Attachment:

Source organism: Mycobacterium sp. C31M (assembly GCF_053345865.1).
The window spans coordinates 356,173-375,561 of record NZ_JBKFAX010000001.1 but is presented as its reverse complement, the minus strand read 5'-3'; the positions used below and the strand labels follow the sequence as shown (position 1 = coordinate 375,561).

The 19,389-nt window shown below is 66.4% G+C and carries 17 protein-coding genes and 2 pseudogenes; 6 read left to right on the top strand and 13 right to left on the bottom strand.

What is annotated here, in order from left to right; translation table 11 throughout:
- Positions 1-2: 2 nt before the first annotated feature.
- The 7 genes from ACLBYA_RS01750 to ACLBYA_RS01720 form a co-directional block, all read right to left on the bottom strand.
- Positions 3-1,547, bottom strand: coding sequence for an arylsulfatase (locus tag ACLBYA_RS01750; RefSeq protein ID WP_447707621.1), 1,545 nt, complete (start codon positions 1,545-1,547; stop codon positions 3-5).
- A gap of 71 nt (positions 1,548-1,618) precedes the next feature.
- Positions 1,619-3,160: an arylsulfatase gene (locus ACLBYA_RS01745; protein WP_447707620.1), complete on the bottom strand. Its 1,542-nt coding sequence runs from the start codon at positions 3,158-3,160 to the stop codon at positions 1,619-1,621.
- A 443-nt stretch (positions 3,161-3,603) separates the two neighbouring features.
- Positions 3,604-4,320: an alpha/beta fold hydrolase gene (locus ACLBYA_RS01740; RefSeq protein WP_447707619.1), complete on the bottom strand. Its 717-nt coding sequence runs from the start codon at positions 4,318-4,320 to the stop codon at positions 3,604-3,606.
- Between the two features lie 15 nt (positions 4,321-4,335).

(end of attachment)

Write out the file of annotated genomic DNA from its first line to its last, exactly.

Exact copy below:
Source organism: Mycobacterium sp. C31M (assembly GCF_053345865.1).
The window spans coordinates 356,173-375,561 of record NZ_JBKFAX010000001.1 but is presented as its reverse complement, the minus strand read 5'-3'; the positions used below and the strand labels follow the sequence as shown (position 1 = coordinate 375,561).

The 19,389-nt window shown below is 66.4% G+C and carries 17 protein-coding genes and 2 pseudogenes; 6 read left to right on the top strand and 13 right to left on the bottom strand.

What is annotated here, in order from left to right; translation table 11 throughout:
- Positions 1-2: 2 nt before the first annotated feature.
- The 7 genes from ACLBYA_RS01750 to ACLBYA_RS01720 form a co-directional block, all read right to left on the bottom strand.
- Positions 3-1,547, bottom strand: coding sequence for an arylsulfatase (locus tag ACLBYA_RS01750; RefSeq protein ID WP_447707621.1), 1,545 nt, complete (start codon positions 1,545-1,547; stop codon positions 3-5).
- A gap of 71 nt (positions 1,548-1,618) precedes the next feature.
- Positions 1,619-3,160: an arylsulfatase gene (locus ACLBYA_RS01745; protein WP_447707620.1), complete on the bottom strand. Its 1,542-nt coding sequence runs from the start codon at positions 3,158-3,160 to the stop codon at positions 1,619-1,621.
- A 443-nt stretch (positions 3,161-3,603) separates the two neighbouring features.
- Positions 3,604-4,320: an alpha/beta fold hydrolase gene (locus ACLBYA_RS01740; RefSeq protein WP_447707619.1), complete on the bottom strand. Its 717-nt coding sequence runs from the start codon at positions 4,318-4,320 to the stop codon at positions 3,604-3,606.
- Between the two features lie 15 nt (positions 4,321-4,335).